But anybody who does basic stats--and if you can copy the data from a table into a stats program, crunch the numbers, and publish them, you had better know basic statistics--should see two red flags. First is the two-decimal result. The original data is rounded to the nearest month. Using two-decimal places implies a statistical precision but in fact is statistical nonsense. Besides, who really cares about 1/100 of a month (just about 8 hours)?

The second red flag is the use of mean and not median for "average." The difference between the two matters. "Mean" is the average in the sense of adding up all the numbers and dividing by the total number of numbers. The "median" is the point at which half the numbers are above and half the numbers below. Both "mean" and "median" are averages, but "median" is generally better for analyses of numbers that have a set minimum (often zero) on one side but are open-ended on the other side (as in, they can go up to a gazillion!).

Take income. Median income is always lower than mean income because the millionaires (the outliers at the high end) push the mean average way up. If next year everybody in the U.S. made $1,000 less but Bill Gates, one person, made a trillion dollars more, the mean American income would go up by $2,000 per person! But the median income would go down $1,000, just like the average income.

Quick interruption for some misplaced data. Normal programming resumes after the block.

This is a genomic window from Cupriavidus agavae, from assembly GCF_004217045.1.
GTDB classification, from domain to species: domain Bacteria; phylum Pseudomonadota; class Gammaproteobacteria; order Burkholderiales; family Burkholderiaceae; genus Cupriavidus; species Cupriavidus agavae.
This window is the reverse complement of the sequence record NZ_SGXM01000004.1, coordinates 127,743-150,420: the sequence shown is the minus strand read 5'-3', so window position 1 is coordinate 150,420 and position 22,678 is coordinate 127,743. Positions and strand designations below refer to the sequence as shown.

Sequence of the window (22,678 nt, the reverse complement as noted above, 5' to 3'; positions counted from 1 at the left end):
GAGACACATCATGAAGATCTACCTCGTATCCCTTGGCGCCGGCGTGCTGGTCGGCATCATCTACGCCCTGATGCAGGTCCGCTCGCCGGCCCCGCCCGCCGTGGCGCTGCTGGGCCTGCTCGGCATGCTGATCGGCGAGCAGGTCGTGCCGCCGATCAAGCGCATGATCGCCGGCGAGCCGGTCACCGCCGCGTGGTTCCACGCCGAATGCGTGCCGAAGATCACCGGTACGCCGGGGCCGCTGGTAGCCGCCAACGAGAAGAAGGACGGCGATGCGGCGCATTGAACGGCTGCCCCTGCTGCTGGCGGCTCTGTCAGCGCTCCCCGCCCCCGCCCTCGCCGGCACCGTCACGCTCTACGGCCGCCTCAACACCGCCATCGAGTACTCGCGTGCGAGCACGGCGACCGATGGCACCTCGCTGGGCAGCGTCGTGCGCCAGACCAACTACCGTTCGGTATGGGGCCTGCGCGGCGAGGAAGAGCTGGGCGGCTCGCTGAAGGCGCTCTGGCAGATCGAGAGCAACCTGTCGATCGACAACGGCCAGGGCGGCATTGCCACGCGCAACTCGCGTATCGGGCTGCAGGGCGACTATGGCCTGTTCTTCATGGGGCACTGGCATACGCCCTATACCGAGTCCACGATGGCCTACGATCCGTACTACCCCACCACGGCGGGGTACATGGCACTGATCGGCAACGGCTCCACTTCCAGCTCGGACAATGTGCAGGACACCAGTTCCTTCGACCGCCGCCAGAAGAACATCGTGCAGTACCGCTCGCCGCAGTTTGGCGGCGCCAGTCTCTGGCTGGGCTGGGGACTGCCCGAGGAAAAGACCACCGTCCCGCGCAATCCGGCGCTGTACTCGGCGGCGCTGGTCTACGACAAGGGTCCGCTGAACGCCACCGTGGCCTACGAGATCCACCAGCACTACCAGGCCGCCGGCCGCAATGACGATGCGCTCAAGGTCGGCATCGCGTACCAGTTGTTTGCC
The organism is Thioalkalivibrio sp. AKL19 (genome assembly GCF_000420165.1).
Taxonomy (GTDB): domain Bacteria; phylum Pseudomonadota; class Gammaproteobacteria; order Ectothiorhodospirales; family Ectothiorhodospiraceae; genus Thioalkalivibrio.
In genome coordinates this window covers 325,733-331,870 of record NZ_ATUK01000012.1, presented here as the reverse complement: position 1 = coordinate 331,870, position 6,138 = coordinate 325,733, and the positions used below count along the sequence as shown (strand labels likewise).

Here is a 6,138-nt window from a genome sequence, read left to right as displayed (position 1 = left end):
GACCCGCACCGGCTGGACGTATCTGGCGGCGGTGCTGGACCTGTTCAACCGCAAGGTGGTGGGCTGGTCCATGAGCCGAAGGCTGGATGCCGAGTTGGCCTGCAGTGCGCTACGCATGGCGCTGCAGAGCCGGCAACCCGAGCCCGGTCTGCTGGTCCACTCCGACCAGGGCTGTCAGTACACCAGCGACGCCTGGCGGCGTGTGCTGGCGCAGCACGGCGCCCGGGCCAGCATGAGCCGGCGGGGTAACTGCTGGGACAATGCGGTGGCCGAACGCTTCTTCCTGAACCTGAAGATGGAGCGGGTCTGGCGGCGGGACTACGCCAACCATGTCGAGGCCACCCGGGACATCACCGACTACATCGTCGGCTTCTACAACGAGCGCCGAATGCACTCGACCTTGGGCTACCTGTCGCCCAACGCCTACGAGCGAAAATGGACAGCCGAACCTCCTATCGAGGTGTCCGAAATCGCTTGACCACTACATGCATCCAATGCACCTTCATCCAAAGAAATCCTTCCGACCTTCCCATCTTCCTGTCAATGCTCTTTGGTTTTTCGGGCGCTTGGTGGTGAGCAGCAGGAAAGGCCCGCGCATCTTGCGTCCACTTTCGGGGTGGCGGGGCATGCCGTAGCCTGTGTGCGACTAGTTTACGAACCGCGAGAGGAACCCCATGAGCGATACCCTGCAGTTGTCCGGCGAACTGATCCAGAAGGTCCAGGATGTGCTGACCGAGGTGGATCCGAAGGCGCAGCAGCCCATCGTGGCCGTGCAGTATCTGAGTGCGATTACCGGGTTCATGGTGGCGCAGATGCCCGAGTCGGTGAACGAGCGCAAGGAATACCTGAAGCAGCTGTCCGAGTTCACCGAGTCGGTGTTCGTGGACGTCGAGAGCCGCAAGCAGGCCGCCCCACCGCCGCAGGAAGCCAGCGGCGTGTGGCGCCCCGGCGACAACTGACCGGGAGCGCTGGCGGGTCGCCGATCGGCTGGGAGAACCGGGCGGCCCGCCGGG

So if Stimson and Grossman used median, the average would go from 33 to 26 months and the U.S. would go from below average to above average. So if they're using means, they're either statistically ignorant of trying to pull a fast one. But no matter, I’m not going to spend time writing all of this for a difference of seven months.

But wait... there's more.

2) Statistical outliers: Malcolm Gladwell didn’t invent them just to sell books. You generally shouldn’t include them in statistical analysis. The outliers here, in terms of sentence length, are Colombia, Qatar, Moldova, Latvia, and Suriname (with a mean of 90 months). Remove these four countries and the mean goes down to 23.5 months and the median to 19 months.

Now sometimes "outliers" aren't outliers but rather extreme case. If you're talking about average world prison sentence length, you shouldn't ignore America because there are more two million prisoners in America. But who cares if prisoners in Qatar serve 74 months? There are only 520 people in prison.

Anyway, the difference between 19 months versus 32.6 months matters, but it's still not what gets my goat.

Oh, I'm just getting started.

3) The table only includes 35 countries. Looking at each of these countries as equal for the purpose of statistical analysis is crazy. You've always got to apply qualitative common sense to quantitative analysis.